practice. He trades in the money his sister sends back from the UK in
British pounds.
"If I change 100 pounds in the bank they will give me 4,500 ZWD," he said.
"A single loaf of bread costs 23,000 ZWD. Work out for yourself whether it
makes sense. On the black market I can easily make 25 or 30 million ZWD from
what my sister sends me a month. How many Zimbabweans who go to work every
morning earn that kind of money?"
Transactions take place right on the street, or out of sight in cars and
even in lifts. Once the deal is done, the traders move further out of town
into the Avenues district, a red-light area which is the haunt of the
big-time currency dealers. Here, foreign currency sells at a premium to
businesses that need to make foreign purchases.
Some of the buyers are private enterprises, both legitimate importers and
also the firms which illicitly bring in fuel from South Africa. Then there
are the government officials who want to buy luxury goods or pay their
children's school fees abroad.
Even government agencies are said to buy currency in this way to fund
essential imports of items like grain and electrical power, as there are not
enough dollars and rands in the country's Reserve Bank. - IWPR


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Letter from America

The Zimbabwean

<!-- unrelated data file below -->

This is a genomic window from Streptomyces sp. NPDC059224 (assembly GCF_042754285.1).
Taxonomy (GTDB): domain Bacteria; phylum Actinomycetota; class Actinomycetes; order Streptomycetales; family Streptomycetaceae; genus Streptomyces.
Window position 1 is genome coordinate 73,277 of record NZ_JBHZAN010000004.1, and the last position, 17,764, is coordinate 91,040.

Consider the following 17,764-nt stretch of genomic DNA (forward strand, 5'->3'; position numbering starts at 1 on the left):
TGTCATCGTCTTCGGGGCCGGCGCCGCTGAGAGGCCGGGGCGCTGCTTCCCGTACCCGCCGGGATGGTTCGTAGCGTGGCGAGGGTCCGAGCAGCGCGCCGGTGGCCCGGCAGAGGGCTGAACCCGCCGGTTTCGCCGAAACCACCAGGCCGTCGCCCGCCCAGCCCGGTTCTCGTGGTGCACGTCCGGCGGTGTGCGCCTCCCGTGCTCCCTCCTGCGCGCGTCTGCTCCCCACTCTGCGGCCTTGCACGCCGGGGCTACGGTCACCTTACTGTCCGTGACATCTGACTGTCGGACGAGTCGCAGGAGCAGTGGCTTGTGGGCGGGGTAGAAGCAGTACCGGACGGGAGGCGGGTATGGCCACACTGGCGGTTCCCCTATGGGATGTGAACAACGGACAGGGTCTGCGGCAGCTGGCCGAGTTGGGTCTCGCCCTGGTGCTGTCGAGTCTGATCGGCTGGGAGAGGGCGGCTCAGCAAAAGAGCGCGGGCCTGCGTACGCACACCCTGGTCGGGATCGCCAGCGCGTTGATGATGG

BY STANFORD MUKASA
Final acts of Matibili, the madman from Ngomahuru
WASHINGTON
Robert Mugabe's latest act of madness involving attempts to force down
consumer prices to levels that make it unprofitable to do business in
Zimbabwe are undoubtedly part of the overall strategy to win the combined
elections scheduled for next year.
There is no rational explanation for forcing businesses to trade at a loss.
The simplest law of business is that one must sell goods at prices above,
not below, what it cost the business operator to procure them. Any law or
activity by any government that seeks to control business and trade must
take into account this basic principle of why and how businesses operate.
Price controls, if needed, must be aimed at reducing the level of profit a
business is making rather than killing the goose that lays the golden egg.
Mugabe's threat to businesses to "produce more or be taken over" is a
smokescreen for his real intentions - to invade retail businesses the way he
destroyed commercial agriculture.
Mugabe tried this stunt seven years ago when he ordered the invasion of
commercial farms. He did this because there were very clear indications that
he and his party were headed for a landslide defeat in the 2000 elections.
The invasions effectively destroyed commercial agriculture, which had been